Conflict of Interests
The authors report no conflict of interests related to this work.
This work was finished in Beijing Area Major Laboratory of Peptide & Small Molecular Drugs, supported by the Importation and Development of High-Caliber Talents Project of Beijing Municipal Institutions and Basic-clinical Key Research Grant (11JL02) from Capital Medical University.
- J. Węsierska-Gądek, D. Gritsch, N. Zulehner, O. Komina, and M. Maurer, “Roscovitine, a selective CDK inhibitor, reduces the basal and estrogen-induced phosphorylation of ER-α in human er-positive breast cancer cells,” Journal of Cellular Biochemistry, vol. 112, no. 3, pp. 761–772, 2011.
- O. P. Mgbonyebi, J. Russo, and I. H. Russo, “Roscovitine induces cell death and morphological changes indicative of apoptosis in MDA-MB-231 breast cancer cells,” Cancer Research, vol. 59, no. 8, pp. 1903–1910, 1999.
- J. Węsierska-Gądek, A. Borza, O. Komina, and M. Maurer, “Impact of roscovitine, a selective CDK inhibitor, on cancer cells: bifunctionality increases its therapeutic potential,” Acta Biochimica Polonica, vol. 56, no. 3, pp. 495–501, 2009.
- S. J. McClue, D. Blake, R. Clarke et al., “In vitro and in vivo antitumor properties of the cyclin dependent kinase inhibitor CYC202 (R-roscovitine),” International Journal of Cancer, vol. 102, no. 5, pp. 463–468, 2002.
- J. Węsierska-Gądek, A. Borza, E. Walzi et al., “Outcome of treatment of human HeLa cervical cancer cells with roscovitine strongly depends on the dosage and cell cycle status prior to the treatment,” Journal of Cellular Biochemistry, vol. 106, no. 5, pp. 937–955, 2009.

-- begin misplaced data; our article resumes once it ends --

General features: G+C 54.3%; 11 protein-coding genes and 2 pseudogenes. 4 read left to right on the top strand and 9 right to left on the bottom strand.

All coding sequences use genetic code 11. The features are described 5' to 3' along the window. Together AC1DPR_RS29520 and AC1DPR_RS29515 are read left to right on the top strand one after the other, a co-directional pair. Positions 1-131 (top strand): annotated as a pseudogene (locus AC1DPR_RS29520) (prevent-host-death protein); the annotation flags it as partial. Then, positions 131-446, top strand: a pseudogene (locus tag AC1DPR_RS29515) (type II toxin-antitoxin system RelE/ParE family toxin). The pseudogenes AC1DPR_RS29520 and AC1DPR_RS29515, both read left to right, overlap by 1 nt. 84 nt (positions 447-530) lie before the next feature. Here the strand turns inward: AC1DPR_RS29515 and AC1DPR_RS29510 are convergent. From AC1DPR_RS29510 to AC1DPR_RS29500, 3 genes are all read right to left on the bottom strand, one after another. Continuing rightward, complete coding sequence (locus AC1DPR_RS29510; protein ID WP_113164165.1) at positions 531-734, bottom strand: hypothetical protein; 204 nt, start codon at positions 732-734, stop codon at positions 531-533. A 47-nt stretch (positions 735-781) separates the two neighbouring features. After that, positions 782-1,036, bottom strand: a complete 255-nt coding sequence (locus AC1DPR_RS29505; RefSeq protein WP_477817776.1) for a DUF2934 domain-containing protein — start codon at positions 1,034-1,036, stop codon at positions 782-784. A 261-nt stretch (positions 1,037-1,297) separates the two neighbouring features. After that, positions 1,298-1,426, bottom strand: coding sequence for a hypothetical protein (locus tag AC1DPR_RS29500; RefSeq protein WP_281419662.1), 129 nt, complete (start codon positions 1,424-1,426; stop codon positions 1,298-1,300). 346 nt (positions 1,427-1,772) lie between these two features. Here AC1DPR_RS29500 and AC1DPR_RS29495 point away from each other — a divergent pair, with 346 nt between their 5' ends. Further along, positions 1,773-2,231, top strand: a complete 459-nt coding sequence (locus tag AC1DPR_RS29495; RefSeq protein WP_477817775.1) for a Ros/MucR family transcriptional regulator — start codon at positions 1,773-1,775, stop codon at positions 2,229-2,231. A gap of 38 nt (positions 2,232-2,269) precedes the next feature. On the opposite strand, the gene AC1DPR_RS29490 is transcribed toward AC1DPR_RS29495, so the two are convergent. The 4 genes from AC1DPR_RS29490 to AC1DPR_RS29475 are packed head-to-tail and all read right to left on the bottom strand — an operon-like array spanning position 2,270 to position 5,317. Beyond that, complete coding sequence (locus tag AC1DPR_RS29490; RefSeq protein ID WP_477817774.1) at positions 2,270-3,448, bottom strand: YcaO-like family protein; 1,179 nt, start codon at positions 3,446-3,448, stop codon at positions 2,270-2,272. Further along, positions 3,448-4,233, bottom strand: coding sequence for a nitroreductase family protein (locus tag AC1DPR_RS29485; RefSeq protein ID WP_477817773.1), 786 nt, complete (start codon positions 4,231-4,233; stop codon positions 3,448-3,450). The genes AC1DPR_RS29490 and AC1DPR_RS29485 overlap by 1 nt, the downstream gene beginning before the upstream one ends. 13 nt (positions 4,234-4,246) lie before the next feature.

- V. Yarotskyy and K. S. Elmslie, “Roscovitine inhibits CaV3.1 (T-type) channels by preferentially affecting closed-state inactivation,” Journal of Pharmacology and Experimental Therapeutics, vol. 340, no. 2, pp. 463–472, 2012.
- C. Le Tourneau, S. Faivre, V. Laurence et al., “Phase I evaluation of seliciclib (R-roscovitine), a novel oral cyclin-dependent kinase inhibitor, in patients with advanced malignancies,” European Journal of Cancer, vol. 46, no. 18, pp. 3243–3250, 2010.
- M. Gallorini, A. Cataldi, and V. di Giacomo, “Cyclin-dependent kinase modulators and cancer therapy,” BioDrugs, vol. 26, no. 6, pp. 377–391, 2012.
- J. Vesely, L. Havlicek, M. Strnad et al., “Inhibition of cyclin-dependent kinases by purine analogues,” European Journal of Biochemistry, vol. 224, no. 2, pp. 771–786, 1994.
- T. David-Pfeuty, “Potent inhibitors of cyclin-dependent kinase 2 induce nuclear accumulation of wild-type p53 and nucleolar fragmentation in human untransformed and tumor-derived cells,” Oncogene, vol. 18, no. 52, pp. 7409–7422, 1999.
- L. Meijer, A. Borgne, O. Mulner et al., “Biochemical and cellular effects of roscovitine, a potent and selective inhibitor of the cyclin-dependent kinases cdc2, cdk2 and cdk5,” European Journal of Biochemistry, vol. 243, no. 1-2, pp. 527–536, 1997.
- N. Raje, S. Kumar, T. Hideshima et al., “Seliciclib (CYC202 or R-roscovitine), a small-molecule cyclin-dependent kinase inhibitor, mediates activity via down-regulation of Mcl-1 in multiple myeloma,” Blood, vol. 106, no. 3, pp. 1042–1047, 2005.
- O. M. Tirado, S. Mateo-Lozano, and V. Notario, “Roscovitine is an effective inducer of apoptosis of Ewing's sarcoma family tumor cells in vitro and in vivo,” Cancer Research, vol. 65, no. 20, pp. 9320–9327, 2005.
- M. Mihara, S. Shintani, A. Kiyota, T. Matsumura, and D. T. Wong, “Cyclin-dependent kinase inhibitor (roscovitine) suppresses growth and induces apoptosis by regulating Bcl-x in head and neck squamous cell carcinoma cells,” International Journal of Oncology, vol. 21, no. 1, pp. 95–101, 2002.
Copyright © 2013 Chunying Cui et al. This is an open access article distributed under the Creative Commons Attribution License, which permits unrestricted use, distribution, and reproduction in any medium, provided the original work is properly cited.